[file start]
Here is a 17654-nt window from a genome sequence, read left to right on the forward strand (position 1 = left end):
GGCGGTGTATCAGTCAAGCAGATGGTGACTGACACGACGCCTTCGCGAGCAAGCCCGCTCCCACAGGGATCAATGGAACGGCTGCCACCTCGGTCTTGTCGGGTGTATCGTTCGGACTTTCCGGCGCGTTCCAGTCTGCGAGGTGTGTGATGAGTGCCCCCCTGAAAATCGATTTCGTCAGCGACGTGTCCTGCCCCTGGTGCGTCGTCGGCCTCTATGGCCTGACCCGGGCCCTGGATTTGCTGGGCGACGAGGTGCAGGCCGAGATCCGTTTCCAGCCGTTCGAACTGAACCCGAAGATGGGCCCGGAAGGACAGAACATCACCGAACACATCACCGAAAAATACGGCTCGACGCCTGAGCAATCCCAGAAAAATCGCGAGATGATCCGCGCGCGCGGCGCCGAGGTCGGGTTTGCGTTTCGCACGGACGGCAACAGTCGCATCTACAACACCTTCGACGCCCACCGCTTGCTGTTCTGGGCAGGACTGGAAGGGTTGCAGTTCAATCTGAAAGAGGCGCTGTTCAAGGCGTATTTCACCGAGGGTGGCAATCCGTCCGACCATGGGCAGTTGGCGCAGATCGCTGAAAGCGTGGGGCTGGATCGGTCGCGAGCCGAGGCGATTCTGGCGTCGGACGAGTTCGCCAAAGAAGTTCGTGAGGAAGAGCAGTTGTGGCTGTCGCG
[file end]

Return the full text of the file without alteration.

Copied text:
Here is a 17654-nt window from a genome sequence, read left to right on the forward strand (position 1 = left end):
GGCGGTGTATCAGTCAAGCAGATGGTGACTGACACGACGCCTTCGCGAGCAAGCCCGCTCCCACAGGGATCAATGGAACGGCTGCCACCTCGGTCTTGTCGGGTGTATCGTTCGGACTTTCCGGCGCGTTCCAGTCTGCGAGGTGTGTGATGAGTGCCCCCCTGAAAATCGATTTCGTCAGCGACGTGTCCTGCCCCTGGTGCGTCGTCGGCCTCTATGGCCTGACCCGGGCCCTGGATTTGCTGGGCGACGAGGTGCAGGCCGAGATCCGTTTCCAGCCGTTCGAACTGAACCCGAAGATGGGCCCGGAAGGACAGAACATCACCGAACACATCACCGAAAAATACGGCTCGACGCCTGAGCAATCCCAGAAAAATCGCGAGATGATCCGCGCGCGCGGCGCCGAGGTCGGGTTTGCGTTTCGCACGGACGGCAACAGTCGCATCTACAACACCTTCGACGCCCACCGCTTGCTGTTCTGGGCAGGACTGGAAGGGTTGCAGTTCAATCTGAAAGAGGCGCTGTTCAAGGCGTATTTCACCGAGGGTGGCAATCCGTCCGACCATGGGCAGTTGGCGCAGATCGCTGAAAGCGTGGGGCTGGATCGGTCGCGAGCCGAGGCGATTCTGGCGTCGGACGAGTTCGCCAAAGAAGTTCGTGAGGAAGAGCAGTTGTGGCTGTCGCG